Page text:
After its sixth (7th) successful and relatively peaceful elections, Ghana’s democratic rating has gone up among electoral observers around the world and has been touted as an example worthy of emulation around the continent. The achievement of this feat notwithstanding, Ghana continues to be plagued with perpetual fear and threat of democratic relapse. The proliferation of the peace industry that calls for peaceful elections in the lead up to elections in Ghana; the flight of many people from the shores of the country when there is going to be a major election; the hoarding of foodstuffs by the citizenry in the lead up to elections; and the inundated calls on God by churches and Ghanaians during incessant prayer meetings during peak election seasons attests to the fact that Ghana is sitting on the time-bomb. What would likely cause an explosion of the time-bomb is as a result of the ignorance and counter-productive role of the youth in the nation’s electoral process.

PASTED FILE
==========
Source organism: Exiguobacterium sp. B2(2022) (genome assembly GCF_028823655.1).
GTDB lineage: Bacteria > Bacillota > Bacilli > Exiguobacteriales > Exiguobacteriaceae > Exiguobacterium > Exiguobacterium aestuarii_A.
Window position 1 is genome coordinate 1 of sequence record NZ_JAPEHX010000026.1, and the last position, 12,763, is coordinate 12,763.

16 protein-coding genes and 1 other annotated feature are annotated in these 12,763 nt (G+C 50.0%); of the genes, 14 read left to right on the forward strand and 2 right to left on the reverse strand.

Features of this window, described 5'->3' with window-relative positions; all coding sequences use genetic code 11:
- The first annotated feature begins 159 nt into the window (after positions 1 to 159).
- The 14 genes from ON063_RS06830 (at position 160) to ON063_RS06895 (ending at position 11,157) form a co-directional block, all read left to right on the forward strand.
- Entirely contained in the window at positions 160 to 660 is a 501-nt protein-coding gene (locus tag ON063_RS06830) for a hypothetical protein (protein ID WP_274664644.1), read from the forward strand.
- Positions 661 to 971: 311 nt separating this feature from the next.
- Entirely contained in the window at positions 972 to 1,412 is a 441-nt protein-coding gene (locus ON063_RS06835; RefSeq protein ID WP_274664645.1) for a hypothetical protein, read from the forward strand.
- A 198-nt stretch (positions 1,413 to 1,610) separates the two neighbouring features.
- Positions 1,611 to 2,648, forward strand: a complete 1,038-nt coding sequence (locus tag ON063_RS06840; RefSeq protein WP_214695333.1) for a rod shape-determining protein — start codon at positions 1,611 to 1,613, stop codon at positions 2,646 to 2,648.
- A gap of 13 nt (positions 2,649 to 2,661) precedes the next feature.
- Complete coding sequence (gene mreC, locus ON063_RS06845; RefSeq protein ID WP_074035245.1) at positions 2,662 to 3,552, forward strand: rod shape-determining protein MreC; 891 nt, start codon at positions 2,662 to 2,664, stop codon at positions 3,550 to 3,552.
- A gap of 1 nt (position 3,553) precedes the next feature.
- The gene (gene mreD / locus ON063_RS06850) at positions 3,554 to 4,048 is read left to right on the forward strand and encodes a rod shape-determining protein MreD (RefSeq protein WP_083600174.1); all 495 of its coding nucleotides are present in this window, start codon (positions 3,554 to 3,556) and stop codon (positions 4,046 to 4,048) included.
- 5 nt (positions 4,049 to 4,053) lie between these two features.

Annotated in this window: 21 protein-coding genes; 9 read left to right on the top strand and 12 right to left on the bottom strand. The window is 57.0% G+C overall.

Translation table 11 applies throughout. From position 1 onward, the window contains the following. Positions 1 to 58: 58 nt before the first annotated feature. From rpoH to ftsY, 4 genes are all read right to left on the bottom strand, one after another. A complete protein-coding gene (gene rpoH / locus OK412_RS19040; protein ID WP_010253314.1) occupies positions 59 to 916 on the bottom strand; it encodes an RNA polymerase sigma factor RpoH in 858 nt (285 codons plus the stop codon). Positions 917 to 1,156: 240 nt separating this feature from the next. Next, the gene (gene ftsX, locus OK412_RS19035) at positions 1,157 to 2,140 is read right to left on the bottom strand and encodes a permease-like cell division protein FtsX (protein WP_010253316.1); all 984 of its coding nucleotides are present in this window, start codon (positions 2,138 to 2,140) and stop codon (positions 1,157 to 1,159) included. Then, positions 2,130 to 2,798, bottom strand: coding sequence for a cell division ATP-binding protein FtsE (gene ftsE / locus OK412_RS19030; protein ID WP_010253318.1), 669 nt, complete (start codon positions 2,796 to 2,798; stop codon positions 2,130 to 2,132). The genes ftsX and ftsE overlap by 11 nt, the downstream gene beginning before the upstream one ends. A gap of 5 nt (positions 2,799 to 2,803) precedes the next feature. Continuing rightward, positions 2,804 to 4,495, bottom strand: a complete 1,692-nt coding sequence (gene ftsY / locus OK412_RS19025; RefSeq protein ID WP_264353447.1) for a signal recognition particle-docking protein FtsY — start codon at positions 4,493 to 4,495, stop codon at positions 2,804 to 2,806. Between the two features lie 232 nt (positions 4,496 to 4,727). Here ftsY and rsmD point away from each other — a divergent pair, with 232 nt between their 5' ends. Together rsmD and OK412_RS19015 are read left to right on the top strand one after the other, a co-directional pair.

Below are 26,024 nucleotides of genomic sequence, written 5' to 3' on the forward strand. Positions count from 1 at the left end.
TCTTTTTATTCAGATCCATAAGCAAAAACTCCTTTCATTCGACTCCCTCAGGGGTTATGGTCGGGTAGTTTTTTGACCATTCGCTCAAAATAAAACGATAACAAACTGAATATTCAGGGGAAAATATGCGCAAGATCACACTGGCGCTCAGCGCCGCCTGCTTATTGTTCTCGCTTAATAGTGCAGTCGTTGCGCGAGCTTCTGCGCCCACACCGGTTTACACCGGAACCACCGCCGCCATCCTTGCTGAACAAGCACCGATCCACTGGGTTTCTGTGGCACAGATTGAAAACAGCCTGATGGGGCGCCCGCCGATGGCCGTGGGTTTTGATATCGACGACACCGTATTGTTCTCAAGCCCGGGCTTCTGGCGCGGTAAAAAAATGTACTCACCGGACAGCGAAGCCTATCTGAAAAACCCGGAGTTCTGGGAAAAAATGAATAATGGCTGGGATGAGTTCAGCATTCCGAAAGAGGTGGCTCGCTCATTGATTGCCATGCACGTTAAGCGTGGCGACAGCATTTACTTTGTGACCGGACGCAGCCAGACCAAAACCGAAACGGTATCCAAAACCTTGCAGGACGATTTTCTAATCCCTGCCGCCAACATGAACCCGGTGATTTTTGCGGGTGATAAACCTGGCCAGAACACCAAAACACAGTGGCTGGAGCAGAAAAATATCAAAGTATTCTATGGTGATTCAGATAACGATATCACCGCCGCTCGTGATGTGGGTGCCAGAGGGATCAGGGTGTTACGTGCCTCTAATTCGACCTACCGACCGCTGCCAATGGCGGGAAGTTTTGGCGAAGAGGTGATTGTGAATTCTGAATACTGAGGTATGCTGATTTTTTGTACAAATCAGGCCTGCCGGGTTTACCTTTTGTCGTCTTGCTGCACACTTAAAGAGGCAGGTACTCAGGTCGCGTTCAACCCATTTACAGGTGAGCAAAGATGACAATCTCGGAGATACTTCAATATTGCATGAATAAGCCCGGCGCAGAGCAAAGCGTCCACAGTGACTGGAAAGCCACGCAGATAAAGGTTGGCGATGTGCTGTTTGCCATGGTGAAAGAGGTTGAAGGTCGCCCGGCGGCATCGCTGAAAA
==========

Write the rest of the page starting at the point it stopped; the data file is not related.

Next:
As a result of ignorance, there are several cases of rejected ballots in every election in Ghana in a manner that undermines the sovereign will and choice of leadership of the country by the population, particularly the youth who are in the majority in terms of Ghana’s population. The incidence of the high rate of rejected ballots ultimately leads to voting without choosing, a phenomenon that has the potential of making election results contentious and sparking violence. Also, virtually all the elections in Ghana have been saddled with violence with young people being both the victims and perpetrators. In their jobless situation, they are easily recruited by selfish politicians as foot-soldiers, voting machines and agents to be deployed to fight the dirty political wars of politicians. This has led to the formation of several vigilante groups by politicians for the purposes of promoting their interests in every major electoral contestation, a phenomenon that has resulted in several acts of violence and continues to threaten Ghana’s political stability. A report from the Ghana Centre for Democratic Development (CDD-Ghana) and the Coalition of Domestic Election Observers (CODEO) on Ghana’s election 2008, 2012 and again in 2016 warned that youth groups like ‘Kandahar, Aluta and Azorka’ boys in the New Patriotic Party and National Democratic Congress continue to pose a threat to Ghana’s electoral processes and democracy as they perpetuate incidence of thuggery and violence such as seizure of public places of convenience and invasion by party youth groups of some public offices. Some of the violent activities have also been reported by the media, including the unlawful takeover of public installations and services, such as toll booths and illegal entry and seizures of state properties in the custody of former government functionaries and political opponents. These anti-democratic tendencies point to the fact that Ghana’s democracy is on a time bomb.